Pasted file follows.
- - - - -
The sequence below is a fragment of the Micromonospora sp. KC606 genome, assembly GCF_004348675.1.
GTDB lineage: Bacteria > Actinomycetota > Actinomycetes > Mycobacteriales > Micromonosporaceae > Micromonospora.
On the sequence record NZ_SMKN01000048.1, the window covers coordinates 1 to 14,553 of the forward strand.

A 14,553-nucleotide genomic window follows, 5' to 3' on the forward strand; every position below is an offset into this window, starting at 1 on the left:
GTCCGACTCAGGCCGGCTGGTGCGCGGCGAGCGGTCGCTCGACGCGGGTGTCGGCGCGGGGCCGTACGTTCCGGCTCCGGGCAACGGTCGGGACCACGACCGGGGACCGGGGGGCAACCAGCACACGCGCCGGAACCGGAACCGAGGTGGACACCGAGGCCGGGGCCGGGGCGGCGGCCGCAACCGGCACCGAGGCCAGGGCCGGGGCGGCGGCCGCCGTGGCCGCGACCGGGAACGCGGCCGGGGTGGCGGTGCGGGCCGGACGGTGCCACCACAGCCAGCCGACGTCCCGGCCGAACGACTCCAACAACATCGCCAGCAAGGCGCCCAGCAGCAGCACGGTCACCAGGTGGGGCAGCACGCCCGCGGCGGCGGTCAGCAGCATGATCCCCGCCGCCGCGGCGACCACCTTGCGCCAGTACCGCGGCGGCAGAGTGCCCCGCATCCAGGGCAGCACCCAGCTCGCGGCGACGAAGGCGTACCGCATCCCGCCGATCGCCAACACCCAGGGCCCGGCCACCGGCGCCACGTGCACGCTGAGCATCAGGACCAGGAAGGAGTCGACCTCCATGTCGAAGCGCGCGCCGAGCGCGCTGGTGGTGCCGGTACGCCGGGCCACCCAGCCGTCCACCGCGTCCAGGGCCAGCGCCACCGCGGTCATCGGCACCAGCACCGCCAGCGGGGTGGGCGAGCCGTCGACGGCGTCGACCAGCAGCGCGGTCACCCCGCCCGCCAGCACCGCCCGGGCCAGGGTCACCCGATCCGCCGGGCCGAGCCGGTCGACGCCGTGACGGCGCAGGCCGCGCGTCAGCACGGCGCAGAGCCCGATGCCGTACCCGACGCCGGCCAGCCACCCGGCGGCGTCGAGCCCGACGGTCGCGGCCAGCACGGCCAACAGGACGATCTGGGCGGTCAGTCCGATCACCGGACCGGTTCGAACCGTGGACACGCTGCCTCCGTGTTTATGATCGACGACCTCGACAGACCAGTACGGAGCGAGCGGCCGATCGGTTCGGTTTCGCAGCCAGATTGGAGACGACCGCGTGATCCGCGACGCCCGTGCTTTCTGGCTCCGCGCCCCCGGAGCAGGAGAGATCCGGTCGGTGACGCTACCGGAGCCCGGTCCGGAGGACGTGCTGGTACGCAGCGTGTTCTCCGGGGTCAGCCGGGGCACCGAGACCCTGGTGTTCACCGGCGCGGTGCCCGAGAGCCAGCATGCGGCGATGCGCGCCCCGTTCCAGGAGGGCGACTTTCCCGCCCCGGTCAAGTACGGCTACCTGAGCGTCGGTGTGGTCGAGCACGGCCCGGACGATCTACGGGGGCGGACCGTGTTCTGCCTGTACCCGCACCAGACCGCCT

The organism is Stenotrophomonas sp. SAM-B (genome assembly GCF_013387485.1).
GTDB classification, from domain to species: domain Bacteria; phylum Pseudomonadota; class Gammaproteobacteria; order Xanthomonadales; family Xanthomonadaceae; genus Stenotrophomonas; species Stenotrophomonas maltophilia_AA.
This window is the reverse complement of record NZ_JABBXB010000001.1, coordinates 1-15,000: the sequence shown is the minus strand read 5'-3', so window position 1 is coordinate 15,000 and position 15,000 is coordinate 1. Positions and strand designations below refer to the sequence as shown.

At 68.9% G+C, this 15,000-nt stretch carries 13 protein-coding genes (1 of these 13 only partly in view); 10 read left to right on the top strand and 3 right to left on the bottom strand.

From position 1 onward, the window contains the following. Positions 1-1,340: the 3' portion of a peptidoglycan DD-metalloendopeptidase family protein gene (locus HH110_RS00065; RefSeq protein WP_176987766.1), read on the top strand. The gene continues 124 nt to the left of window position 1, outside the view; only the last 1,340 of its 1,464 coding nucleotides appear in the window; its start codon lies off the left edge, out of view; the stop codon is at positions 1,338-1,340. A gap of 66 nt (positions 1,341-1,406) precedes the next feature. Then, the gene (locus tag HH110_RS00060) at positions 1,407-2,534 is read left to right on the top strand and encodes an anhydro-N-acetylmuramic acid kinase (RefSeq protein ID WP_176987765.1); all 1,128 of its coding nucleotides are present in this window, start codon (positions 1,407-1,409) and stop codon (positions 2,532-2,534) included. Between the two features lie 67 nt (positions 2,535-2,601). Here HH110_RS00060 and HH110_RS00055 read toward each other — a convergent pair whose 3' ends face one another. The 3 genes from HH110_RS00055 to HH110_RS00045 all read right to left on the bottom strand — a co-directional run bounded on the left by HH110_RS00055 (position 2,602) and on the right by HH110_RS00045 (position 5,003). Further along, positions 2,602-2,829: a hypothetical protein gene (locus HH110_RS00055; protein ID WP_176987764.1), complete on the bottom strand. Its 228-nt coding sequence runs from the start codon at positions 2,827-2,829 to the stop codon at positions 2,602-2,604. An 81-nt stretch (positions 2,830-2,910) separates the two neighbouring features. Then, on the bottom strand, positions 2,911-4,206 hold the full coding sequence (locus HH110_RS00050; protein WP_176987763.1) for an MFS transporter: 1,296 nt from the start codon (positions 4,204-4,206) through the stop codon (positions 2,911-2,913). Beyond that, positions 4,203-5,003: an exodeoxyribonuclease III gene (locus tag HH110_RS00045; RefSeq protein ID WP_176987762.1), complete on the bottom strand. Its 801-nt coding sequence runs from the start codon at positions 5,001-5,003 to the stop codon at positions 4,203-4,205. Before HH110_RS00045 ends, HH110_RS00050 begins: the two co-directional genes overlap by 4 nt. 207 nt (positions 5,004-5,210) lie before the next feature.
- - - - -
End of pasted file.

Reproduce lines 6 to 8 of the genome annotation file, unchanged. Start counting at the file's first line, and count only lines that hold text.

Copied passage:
The organism is Stenotrophomonas sp. SAM-B (genome assembly GCF_013387485.1).
GTDB classification, from domain to species: domain Bacteria; phylum Pseudomonadota; class Gammaproteobacteria; order Xanthomonadales; family Xanthomonadaceae; genus Stenotrophomonas; species Stenotrophomonas maltophilia_AA.
This window is the reverse complement of record NZ_JABBXB010000001.1, coordinates 1-15,000: the sequence shown is the minus strand read 5'-3', so window position 1 is coordinate 15,000 and position 15,000 is coordinate 1. Positions and strand designations below refer to the sequence as shown.